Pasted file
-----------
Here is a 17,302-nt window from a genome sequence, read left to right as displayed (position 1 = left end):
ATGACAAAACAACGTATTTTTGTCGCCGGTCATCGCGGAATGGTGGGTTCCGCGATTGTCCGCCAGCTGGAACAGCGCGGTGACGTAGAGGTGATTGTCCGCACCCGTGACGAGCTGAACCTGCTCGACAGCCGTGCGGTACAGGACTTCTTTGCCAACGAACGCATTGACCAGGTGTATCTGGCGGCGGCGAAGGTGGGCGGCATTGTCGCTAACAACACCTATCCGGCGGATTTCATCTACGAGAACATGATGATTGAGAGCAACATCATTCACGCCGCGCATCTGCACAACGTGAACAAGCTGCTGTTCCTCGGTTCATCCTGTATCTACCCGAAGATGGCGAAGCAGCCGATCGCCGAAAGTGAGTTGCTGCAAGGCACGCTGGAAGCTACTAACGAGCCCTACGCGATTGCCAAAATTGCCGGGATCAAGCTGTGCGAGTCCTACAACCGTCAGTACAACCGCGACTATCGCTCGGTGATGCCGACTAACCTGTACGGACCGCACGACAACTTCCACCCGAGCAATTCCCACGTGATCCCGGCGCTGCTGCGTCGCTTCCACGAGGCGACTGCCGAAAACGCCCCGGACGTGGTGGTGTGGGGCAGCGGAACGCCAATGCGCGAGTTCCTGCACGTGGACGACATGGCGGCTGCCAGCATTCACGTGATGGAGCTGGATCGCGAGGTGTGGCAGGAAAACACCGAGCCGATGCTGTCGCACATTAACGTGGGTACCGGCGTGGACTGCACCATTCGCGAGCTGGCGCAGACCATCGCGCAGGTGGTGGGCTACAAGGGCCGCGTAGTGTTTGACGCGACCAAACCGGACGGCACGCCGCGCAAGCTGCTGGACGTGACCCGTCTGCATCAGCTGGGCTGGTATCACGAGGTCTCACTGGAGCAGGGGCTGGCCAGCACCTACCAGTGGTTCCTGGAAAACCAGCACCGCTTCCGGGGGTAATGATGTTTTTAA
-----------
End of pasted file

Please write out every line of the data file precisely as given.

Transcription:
Here is a 17,302-nt window from a genome sequence, read left to right as displayed (position 1 = left end):
ATGACAAAACAACGTATTTTTGTCGCCGGTCATCGCGGAATGGTGGGTTCCGCGATTGTCCGCCAGCTGGAACAGCGCGGTGACGTAGAGGTGATTGTCCGCACCCGTGACGAGCTGAACCTGCTCGACAGCCGTGCGGTACAGGACTTCTTTGCCAACGAACGCATTGACCAGGTGTATCTGGCGGCGGCGAAGGTGGGCGGCATTGTCGCTAACAACACCTATCCGGCGGATTTCATCTACGAGAACATGATGATTGAGAGCAACATCATTCACGCCGCGCATCTGCACAACGTGAACAAGCTGCTGTTCCTCGGTTCATCCTGTATCTACCCGAAGATGGCGAAGCAGCCGATCGCCGAAAGTGAGTTGCTGCAAGGCACGCTGGAAGCTACTAACGAGCCCTACGCGATTGCCAAAATTGCCGGGATCAAGCTGTGCGAGTCCTACAACCGTCAGTACAACCGCGACTATCGCTCGGTGATGCCGACTAACCTGTACGGACCGCACGACAACTTCCACCCGAGCAATTCCCACGTGATCCCGGCGCTGCTGCGTCGCTTCCACGAGGCGACTGCCGAAAACGCCCCGGACGTGGTGGTGTGGGGCAGCGGAACGCCAATGCGCGAGTTCCTGCACGTGGACGACATGGCGGCTGCCAGCATTCACGTGATGGAGCTGGATCGCGAGGTGTGGCAGGAAAACACCGAGCCGATGCTGTCGCACATTAACGTGGGTACCGGCGTGGACTGCACCATTCGCGAGCTGGCGCAGACCATCGCGCAGGTGGTGGGCTACAAGGGCCGCGTAGTGTTTGACGCGACCAAACCGGACGGCACGCCGCGCAAGCTGCTGGACGTGACCCGTCTGCATCAGCTGGGCTGGTATCACGAGGTCTCACTGGAGCAGGGGCTGGCCAGCACCTACCAGTGGTTCCTGGAAAACCAGCACCGCTTCCGGGGGTAATGATGTTTTTAA